Warn of credit applications
Many college students are bombarded with credit card applications in the mail and on campus. Each time they apply, they give out their Social Security numbers, income, and personal data. Remind your student not to apply for credit cards, and to bring home any credit card offers that they receive so you can look them over and help them make a good choice for their first credit card. Or add them as an additional cardholder on one of your own credit cards to assist them in starting to build their credit without putting them at risk for identity theft. Also, send them to college with a shredder to shred any credit card applications they receive on campus that they don't plan on applying for. Identity thieves can use these tossed applications to create a credit card under a student's name and start racking up fraudulent purchases and ruining their new credit scores.
Enroll in a monitoring service
Enrolling your student in a credit monitoring service can help you and your student keep track of what is going on with their credit score and financial happenings. Each time they come home (for school break--or laundry!), sit down with them and view their credit reports through the service. Talking about finances with your child will not only help them understand the importance of building their financial future at a young age, but can give you the opportunity to talk to them about saving money, spending wisely, and donating to their local community.
Teaching your child financial responsibility is one thing, but letting them know the ways to protect themselves from identity theft is another. Talk with your child about the dangers of identity theft on their financial future.
For more information, visit http://www.IdentityTheftLabs.com.
August 30, 2011 6:59 pm
Fannie Mae. Common name for the Federal National Mortgage Association, which buys and sells loans in the secondary mortgage market.
August 30, 2011 6:59 pm
Q: What is a second mortgage?
A: It is a loan against the equity in your home. Financial institutions will generally let you borrow up to 80 percent of the appraised value of your home, minus the balance of your original mortgage.
You may incur all the fees normally associated with a mortgage, including closing costs, title insurance, and processing fees.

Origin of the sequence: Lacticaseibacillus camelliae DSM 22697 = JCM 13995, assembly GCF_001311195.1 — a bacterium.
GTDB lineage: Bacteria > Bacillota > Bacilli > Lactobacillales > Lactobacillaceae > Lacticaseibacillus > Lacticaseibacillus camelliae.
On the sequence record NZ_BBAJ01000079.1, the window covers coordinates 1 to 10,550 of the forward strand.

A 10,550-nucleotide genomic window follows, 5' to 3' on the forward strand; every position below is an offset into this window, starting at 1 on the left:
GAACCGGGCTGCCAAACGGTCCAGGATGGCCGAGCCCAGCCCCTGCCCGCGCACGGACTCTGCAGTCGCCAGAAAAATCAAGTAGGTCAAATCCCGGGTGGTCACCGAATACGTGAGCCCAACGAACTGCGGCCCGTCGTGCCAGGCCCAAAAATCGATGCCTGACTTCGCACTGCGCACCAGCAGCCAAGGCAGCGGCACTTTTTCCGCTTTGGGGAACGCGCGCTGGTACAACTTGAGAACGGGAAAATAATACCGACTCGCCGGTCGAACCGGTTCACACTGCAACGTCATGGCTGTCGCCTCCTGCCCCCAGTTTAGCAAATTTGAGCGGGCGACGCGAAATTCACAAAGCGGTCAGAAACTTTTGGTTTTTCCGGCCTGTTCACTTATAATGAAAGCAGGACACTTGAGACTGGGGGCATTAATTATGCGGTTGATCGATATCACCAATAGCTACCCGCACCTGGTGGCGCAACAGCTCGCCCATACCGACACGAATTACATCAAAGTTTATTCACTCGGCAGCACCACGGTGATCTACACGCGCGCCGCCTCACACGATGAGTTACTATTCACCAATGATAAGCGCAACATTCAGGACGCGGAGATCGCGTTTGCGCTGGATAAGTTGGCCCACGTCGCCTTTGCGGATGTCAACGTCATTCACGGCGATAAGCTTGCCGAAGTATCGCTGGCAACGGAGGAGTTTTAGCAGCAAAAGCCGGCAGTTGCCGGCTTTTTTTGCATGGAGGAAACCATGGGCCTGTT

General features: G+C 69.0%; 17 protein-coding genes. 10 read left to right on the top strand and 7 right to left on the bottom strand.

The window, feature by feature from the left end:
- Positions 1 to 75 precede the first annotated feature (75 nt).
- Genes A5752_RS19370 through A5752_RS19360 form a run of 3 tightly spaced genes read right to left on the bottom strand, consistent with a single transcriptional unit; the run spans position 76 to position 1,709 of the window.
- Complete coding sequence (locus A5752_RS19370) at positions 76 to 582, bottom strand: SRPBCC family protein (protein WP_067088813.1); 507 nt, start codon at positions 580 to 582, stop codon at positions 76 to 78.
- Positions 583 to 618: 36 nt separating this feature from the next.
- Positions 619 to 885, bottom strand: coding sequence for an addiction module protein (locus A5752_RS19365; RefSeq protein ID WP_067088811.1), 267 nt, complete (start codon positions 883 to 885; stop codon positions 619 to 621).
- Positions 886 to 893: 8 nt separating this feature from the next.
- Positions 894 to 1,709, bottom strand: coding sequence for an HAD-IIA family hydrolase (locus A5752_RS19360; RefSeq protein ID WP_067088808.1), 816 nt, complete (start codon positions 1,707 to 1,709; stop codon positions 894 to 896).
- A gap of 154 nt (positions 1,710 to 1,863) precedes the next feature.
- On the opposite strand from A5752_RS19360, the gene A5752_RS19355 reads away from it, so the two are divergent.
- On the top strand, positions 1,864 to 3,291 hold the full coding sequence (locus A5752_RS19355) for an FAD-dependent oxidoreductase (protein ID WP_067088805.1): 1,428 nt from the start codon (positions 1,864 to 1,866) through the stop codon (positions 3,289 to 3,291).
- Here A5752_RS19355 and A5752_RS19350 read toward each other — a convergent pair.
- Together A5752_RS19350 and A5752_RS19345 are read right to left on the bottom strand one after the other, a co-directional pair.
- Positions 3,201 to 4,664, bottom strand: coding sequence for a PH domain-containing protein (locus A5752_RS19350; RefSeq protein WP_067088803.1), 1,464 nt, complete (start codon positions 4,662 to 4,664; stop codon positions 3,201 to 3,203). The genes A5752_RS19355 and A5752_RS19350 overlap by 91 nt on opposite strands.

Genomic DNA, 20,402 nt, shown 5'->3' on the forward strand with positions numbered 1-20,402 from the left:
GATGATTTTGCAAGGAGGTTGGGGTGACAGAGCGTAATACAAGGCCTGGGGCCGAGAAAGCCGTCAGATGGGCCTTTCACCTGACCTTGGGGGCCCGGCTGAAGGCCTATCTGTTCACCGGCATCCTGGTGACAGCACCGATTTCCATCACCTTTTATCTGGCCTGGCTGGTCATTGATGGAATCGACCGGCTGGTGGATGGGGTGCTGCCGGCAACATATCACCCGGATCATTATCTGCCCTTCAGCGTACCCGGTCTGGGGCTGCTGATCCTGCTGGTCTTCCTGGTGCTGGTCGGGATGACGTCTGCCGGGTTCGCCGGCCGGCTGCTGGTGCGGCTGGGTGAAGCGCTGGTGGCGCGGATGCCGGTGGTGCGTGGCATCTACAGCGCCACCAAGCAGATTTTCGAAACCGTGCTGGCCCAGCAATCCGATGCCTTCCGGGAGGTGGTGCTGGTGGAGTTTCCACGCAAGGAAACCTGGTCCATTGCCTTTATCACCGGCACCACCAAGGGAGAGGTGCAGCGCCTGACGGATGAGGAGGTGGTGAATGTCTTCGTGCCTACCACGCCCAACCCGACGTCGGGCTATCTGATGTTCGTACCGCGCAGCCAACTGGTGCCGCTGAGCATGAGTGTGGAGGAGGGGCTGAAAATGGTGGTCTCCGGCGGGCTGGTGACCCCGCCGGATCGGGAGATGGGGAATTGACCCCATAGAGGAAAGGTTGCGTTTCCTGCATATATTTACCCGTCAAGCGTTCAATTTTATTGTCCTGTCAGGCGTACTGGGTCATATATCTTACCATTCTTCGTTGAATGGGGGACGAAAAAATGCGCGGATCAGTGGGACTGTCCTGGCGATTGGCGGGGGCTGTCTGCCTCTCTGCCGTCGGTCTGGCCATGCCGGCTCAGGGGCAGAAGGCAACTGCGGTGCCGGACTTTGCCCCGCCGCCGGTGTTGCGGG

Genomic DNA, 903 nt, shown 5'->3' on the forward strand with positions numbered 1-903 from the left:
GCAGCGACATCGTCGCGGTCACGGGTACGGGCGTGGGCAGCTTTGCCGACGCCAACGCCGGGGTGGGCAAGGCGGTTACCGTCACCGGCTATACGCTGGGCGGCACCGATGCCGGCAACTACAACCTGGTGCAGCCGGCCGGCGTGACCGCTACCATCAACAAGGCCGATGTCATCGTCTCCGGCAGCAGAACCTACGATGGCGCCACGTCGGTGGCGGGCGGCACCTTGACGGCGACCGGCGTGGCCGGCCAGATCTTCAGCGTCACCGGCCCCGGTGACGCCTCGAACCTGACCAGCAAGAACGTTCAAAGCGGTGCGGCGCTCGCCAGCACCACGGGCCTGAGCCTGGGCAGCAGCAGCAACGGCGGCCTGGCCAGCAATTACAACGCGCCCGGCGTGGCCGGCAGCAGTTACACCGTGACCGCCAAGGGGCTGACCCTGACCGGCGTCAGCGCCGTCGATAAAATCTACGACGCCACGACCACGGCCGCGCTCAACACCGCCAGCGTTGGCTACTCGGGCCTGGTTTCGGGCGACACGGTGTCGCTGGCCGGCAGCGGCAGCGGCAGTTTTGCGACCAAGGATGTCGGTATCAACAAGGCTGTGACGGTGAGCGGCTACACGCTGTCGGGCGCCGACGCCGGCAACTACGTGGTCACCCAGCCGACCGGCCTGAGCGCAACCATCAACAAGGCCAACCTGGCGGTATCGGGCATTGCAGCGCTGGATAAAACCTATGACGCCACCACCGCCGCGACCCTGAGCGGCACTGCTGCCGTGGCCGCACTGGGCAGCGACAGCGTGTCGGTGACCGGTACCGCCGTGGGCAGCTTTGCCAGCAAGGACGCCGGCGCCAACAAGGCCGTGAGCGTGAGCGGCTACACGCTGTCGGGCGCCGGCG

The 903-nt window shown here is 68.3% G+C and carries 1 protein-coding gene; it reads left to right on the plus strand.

Home improvement loans are often written as second mortgages. And sometimes you can get a college tuition loan by using a second mortgage.
In case of default, the loan is paid off from the proceeds of the sale of the property, after the first mortgage has been paid off first.
August 30, 2011 4:59 pm
By Barbara Pronin, RISMedia Columnist
Playing sports at school can provide much more than physical exercise. It is a great way for kids to build coordination, discipline, and self-confidence. But, reminds the U.S. National Institutes for Health (NIH), children between the ages of five and 14 sustained more than 2 million sports and recreational injuries over the past 10 years.
While most sports injuries are minor, taking reasonable precautions can do a lot to keep kids safer during sports practices and games. The NIH offers seven ways to help parents (and coaches) keep young athletes happy and healthy:
• Group children appropriately – Insofar as possible, form teams according to the weight, size and skill of the players rather than by chronological age—especially for contact sports. Smaller kids trying too hard to keep up with bigger peers may be injuries waiting to happen.
• Get medical clearance – every child should be screened by a medical professional before taking part in a sport.
• Check the grounds – Be sure all playing fields—and sports equipment – are safe and properly maintained. Defective equipment can increase the risk of harm.
• Check the coaching staff – Ideally, a certified athletic trainer will be on site—or someone who has experience in preventing and recognizing sports injuries.
• Check protective gear – Be sure your child is using properly-sized, safety-tested, and well-fitted protective gear—and that he/she understands how to use it correctly.
• Don’t push – Never push a child to play if he/she feels uncomfortable or incapable of participating—and don’t ask an injured kid to “play through” the pain. No child should be required to play if he/she feels tired, cranky or ill.
• Seek needed medical care – If a child sustains an injury, or exhibits persistent pain or symptoms that interfere with play, medical care may be indicated even though the child claims to be fine.